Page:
The letter apparently was hand-delivered to the Capitol, Logsdon said.
House leaders paused the debate that was then under way at about 3:45 p.m. and directed Abdul-Samad and McRae to the vestibule separating the House chambers from the Capitol’s second-floor rotunda.
They remained there throughout the afternoon and early evening. The entire building was locked down shortly before 5 p.m.
A hazardous materials team — wearing bright yellow plastic suits with orange boots and breathing apparatus — arrived around 5:30, and appeared to collect samples both inside the vestibule with Abdul-Samad and McRae and at the lawmaker’s desk on the House floor.
The two-man team’s fluorescent safety garb and Darth Vader-like exhalations contrasted sharply with the crowd of lawmakers and staff, who milled about on the floor in shirt-sleeves. Some even stood within an arm’s reach of Abdul-Samad’s desk, snapping photos as the hazmat workers conducted their work.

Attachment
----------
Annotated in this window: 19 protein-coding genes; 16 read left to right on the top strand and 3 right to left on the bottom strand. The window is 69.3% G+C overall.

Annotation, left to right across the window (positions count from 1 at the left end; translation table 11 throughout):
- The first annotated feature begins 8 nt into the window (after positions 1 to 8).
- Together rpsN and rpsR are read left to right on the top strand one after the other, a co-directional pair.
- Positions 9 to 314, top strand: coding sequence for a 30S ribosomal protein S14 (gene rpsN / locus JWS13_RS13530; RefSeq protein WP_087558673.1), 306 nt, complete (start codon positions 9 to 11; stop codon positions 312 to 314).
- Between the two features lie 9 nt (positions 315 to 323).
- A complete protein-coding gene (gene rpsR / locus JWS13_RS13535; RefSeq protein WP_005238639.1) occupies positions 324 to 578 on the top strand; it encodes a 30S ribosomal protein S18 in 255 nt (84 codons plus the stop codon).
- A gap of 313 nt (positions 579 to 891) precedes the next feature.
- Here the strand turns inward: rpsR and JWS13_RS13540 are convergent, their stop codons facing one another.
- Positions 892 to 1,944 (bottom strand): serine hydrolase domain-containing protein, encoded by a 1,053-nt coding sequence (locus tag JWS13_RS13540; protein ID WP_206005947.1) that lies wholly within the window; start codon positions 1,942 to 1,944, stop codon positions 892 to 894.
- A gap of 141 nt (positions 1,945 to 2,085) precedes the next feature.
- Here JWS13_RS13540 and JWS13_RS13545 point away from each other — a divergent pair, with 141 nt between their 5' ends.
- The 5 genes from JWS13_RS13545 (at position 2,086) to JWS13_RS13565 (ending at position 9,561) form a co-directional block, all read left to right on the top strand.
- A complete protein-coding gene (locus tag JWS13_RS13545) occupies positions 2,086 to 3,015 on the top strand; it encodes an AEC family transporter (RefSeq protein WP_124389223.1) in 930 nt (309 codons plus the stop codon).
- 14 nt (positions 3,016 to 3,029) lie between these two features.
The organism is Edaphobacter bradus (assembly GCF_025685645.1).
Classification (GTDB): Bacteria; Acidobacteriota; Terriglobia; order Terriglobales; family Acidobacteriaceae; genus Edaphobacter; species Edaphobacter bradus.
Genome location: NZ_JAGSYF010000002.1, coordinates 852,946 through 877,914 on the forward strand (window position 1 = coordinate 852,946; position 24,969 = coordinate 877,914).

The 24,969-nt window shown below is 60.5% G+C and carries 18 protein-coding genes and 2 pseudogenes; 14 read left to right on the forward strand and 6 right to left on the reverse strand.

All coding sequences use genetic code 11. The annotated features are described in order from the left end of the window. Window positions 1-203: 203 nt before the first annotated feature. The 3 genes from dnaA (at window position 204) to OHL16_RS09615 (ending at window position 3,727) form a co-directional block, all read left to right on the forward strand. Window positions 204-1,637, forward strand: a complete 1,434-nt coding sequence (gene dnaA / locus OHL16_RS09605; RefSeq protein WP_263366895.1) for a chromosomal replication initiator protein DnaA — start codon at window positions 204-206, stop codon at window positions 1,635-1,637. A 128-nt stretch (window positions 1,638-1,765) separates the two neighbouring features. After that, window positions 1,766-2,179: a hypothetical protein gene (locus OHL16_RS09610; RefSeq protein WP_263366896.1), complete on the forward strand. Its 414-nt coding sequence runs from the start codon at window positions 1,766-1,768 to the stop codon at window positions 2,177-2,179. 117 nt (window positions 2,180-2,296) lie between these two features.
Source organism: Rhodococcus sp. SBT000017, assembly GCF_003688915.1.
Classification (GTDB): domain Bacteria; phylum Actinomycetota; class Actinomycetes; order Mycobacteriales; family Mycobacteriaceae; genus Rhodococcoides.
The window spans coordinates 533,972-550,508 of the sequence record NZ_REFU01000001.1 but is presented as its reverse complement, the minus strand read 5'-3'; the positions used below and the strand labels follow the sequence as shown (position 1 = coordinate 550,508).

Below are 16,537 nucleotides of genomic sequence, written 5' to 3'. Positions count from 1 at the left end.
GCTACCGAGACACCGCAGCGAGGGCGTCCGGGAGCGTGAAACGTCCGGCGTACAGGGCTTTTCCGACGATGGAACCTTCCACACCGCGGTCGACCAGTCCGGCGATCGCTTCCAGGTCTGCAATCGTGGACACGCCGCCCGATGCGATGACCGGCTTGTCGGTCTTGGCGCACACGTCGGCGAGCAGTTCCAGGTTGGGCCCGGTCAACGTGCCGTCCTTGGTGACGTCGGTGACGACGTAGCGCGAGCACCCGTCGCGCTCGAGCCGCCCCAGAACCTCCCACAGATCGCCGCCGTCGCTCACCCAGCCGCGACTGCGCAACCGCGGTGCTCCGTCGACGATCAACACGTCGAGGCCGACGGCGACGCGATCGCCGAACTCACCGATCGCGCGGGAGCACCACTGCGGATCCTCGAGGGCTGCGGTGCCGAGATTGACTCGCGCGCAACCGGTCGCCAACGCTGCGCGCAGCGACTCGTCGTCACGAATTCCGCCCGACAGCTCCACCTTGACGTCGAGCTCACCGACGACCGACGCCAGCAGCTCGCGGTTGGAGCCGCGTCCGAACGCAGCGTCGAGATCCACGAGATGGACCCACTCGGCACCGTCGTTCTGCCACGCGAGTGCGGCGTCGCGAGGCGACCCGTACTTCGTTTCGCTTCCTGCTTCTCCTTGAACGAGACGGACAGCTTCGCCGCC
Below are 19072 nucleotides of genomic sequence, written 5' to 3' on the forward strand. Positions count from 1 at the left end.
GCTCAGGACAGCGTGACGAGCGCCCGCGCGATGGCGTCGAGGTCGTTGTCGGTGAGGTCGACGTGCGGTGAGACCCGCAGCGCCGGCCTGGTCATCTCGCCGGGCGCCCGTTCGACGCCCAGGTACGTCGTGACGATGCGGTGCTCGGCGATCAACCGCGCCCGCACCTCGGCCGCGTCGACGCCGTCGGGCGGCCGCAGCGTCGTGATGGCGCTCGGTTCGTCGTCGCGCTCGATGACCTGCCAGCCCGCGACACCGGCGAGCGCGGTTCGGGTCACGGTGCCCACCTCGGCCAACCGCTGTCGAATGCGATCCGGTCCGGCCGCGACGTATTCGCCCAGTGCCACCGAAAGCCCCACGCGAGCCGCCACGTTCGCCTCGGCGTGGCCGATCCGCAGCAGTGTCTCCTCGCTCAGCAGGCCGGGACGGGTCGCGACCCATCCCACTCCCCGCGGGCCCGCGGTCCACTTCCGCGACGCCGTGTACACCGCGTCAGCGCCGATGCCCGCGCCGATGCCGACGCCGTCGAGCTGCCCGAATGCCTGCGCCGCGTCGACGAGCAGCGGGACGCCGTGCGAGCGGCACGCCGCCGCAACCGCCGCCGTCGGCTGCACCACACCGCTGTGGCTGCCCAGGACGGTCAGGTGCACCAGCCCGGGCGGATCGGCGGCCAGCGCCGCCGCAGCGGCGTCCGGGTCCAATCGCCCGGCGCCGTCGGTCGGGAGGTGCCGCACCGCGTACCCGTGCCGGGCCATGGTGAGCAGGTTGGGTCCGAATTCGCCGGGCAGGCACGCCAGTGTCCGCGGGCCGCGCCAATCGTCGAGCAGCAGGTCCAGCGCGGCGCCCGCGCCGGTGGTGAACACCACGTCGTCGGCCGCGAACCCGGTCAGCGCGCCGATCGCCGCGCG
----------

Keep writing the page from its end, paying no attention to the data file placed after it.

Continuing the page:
At around 6 p.m., House Speaker Kraig Paulsen, R-Hiawatha, reported that preliminary testing indicated the substance was not hazardous. Officials with the 71st Civil Service Team, an inter-agency cooperative responsible for dealing with potentially hazardous situations like this, completed further testing, finally giving an all-clear at 7:50 p.m.
“With the sensitivity of government, it’s a realistic threat,” said Brian O’Keefe with the Des Moines Fire Department. “That’s why we’re going to this level of security and testing.”
Lawmakers resumed considering legislation before the all-clear, and even before Abdul-Samad returned to the chamber, wrapping up debate and holding a final vote on a bill to bar cities from using traffic cameras. The decision to get back to business didn’t sit well with everyone in the chamber.